Club Spotlight: Animal Rights Club

IUS students strive to raise awareness for animal rights on campus

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Club Spotlight: Animal Rights Club

Beth Hunter, Content Editor

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The issue of animal rights is growing in popularity. Many people may want to make a lifestyle change to eat with animal rights in mind, but the passion to do so is not widespread.

For graphic design freshman Madison Phillips, her passion is helping animals.

Phillips has been an animal lover for as long as she can remember. When she was 16 years old, she made the choice to become vegetarian out of respect for animals. At 17, she went even further, going vegan based on her ethical stance toward animal rights.

Shortly after starting at IU Southeast, Phillips noticed there was no campus advocacy group for animal rights.

“I thought that making a club would be a good way to interact with people who feel strongly about animal rights as well and find ways of how we can get involved on campus,” Phillips said.

Phillips led the first Animal Rights Club meeting in January 2019, and they have been active on campus ever since.

Snacks are provided at the club’s meetings, such as a vegan form of Cheez-Itz. Phillips said they help show members that living with a vegetarian or vegan lifestyle does not necessarily mean they cannot enjoy snacks they would usually eat.

The IUS Animal Rights Club has a set of goals that Phillips makes well-known to members old and new.

  • Inform the campus community about animal rights and welfare.
  • Support local organizations who advocate for animal rights.
  • Activism.
  • Be kind– “You have to be kind to people in order to be kind to animals,” Phillips.
  • Have fun being around people with similar values.

The most important goal for the club, according to Phillips, is to spread awareness in a compassionate way.

“My goals for the club are to spread awareness to the ways we use and exploit animals to students and staff,” Phillips said. “The general public can often be oblivious to where their food comes from. I want to let them know that their food was a sentient being who wanted to live.”

“[The general public’s] only experience with veganism is hateful,” said art education freshman Kali Woodrow.

Veganism and Vegetarianism at IU Southeast

Members agree that the Animal Rights Club is a much needed asset on campus.

One member pointed out that there are no vegan food options on campus. She acknowledged there is a veggie burger offered in the cafeteria, but it contains egg, which makes it non-vegan.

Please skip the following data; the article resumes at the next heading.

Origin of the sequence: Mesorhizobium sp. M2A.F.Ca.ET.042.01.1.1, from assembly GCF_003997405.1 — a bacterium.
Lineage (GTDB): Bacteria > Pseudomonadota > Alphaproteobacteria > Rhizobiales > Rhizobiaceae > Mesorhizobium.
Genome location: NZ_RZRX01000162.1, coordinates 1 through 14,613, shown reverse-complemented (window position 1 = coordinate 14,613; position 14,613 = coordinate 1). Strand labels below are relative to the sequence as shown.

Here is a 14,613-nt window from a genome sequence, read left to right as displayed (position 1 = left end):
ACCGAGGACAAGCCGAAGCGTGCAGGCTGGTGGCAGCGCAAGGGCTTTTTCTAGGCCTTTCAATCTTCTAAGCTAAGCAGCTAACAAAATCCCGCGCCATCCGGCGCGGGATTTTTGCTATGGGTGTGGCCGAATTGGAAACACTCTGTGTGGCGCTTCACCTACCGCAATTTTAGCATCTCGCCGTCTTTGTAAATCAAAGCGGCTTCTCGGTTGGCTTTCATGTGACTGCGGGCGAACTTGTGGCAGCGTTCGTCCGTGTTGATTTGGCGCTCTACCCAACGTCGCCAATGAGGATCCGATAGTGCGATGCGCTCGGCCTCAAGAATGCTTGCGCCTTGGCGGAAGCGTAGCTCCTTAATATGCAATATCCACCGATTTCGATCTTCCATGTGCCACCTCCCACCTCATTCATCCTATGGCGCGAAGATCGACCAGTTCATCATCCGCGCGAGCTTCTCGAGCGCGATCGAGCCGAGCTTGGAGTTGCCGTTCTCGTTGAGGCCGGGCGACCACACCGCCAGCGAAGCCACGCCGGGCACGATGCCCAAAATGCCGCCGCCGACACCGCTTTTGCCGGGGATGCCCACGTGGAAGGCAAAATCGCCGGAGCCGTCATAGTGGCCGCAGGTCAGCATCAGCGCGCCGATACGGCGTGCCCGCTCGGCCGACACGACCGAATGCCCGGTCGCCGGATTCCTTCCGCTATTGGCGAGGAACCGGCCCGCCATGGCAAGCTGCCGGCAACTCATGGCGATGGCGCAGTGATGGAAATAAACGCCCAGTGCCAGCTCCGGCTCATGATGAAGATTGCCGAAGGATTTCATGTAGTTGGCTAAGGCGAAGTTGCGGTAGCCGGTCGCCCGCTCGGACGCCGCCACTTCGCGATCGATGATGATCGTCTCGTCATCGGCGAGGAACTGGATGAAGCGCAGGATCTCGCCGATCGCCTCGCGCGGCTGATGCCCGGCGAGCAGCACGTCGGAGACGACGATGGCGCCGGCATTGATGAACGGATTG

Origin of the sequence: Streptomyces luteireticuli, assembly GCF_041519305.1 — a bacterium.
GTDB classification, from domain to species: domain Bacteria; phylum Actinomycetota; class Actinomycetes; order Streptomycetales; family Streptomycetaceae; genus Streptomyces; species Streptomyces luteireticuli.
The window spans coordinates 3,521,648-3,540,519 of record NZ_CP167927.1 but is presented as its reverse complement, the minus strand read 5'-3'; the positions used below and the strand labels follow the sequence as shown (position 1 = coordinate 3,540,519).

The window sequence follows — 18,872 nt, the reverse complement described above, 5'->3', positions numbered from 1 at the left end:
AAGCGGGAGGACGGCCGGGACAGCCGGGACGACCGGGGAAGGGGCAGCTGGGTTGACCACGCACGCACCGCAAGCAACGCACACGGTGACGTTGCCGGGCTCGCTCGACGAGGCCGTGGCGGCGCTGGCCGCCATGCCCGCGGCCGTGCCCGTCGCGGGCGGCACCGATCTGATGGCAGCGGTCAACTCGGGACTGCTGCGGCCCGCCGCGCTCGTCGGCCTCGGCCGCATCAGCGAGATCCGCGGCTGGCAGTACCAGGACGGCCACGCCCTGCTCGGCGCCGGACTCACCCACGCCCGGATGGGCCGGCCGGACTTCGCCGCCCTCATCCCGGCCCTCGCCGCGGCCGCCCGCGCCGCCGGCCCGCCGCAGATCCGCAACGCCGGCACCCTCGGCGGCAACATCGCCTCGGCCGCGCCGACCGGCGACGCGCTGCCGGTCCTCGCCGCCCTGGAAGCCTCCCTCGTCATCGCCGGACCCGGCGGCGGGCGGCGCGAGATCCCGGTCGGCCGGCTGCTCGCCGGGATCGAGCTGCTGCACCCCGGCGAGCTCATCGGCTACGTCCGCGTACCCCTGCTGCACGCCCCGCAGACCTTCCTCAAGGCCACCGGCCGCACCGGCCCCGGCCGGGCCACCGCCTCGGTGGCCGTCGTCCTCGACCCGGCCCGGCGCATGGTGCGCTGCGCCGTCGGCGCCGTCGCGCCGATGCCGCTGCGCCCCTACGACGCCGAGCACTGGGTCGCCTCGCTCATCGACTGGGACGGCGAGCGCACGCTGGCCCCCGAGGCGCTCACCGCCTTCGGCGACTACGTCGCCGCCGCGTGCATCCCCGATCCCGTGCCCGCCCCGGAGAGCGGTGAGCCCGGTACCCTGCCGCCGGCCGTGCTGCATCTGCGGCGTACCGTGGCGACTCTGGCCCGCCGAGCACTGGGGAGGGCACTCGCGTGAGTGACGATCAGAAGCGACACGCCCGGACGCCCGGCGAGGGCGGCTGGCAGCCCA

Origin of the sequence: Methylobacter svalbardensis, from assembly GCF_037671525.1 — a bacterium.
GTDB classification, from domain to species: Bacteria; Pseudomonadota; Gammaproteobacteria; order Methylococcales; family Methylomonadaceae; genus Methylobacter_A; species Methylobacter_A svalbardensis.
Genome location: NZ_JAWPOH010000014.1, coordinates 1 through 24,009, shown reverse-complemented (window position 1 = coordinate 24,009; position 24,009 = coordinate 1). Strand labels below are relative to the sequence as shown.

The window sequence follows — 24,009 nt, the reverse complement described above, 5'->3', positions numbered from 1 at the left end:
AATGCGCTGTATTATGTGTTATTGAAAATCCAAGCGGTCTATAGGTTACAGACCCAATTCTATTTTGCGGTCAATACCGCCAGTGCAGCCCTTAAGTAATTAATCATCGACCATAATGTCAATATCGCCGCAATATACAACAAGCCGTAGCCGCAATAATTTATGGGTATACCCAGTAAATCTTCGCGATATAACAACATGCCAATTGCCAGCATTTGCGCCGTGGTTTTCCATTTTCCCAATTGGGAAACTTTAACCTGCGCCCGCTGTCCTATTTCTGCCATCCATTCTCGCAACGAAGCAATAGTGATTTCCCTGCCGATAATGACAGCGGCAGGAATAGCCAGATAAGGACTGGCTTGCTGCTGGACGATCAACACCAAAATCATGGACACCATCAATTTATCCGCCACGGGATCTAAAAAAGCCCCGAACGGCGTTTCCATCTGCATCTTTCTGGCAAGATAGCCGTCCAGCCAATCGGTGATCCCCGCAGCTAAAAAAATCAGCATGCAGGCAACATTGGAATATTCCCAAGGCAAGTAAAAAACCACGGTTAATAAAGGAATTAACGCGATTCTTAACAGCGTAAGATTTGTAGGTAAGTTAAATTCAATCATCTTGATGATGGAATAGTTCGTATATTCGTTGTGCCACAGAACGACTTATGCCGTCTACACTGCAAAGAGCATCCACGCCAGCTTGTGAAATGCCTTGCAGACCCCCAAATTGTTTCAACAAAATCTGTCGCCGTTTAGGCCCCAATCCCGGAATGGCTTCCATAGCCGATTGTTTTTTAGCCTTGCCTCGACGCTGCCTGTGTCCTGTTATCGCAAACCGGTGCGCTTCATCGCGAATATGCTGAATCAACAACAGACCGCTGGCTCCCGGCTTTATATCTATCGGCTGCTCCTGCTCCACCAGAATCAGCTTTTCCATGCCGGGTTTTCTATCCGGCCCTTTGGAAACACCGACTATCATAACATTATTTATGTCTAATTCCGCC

However, they said veganism is a growing trend amongst college students and hope to increase its growth on and off campus.

“Veganism is increasing in popularity across America,” said Rebecca Wells-Gonzalez, adjunct communications professor.

Making the Decision to Switch

Phillips said she used to ignore the issues of animal welfare and knows it is an uncomfortable topic to discuss. However, she is happy someone informed her so she could make an ethical choice and go vegan.

“Everyone makes many decisions everyday, most of us make an unconscious decision three times a day, I used to as well,” Phillips said. “I completely understand. The main purpose for the Animal Rights Club is to make those three unconscious decisions three conscious decisions.”

“Be aware of what you are eating and why you are eating it and be open to try and make better, more ethical decisions for the animals,” she said.

Club Activities

In the future, Phillips said she would like to see the club educating the campus community by going over personal goals, talking about ways people can get involved in animals’ rights in their everyday lives (such as being aware of their food choices) and buying products that are cruelty-free.

For students who wish to join or learn more about the Animal Rights Club, they can find the club on Grenadier Central. Students and faculty interested in the organization are also encouraged to follow their Instagram page for events and general club updates at @iusanimalrightsclub.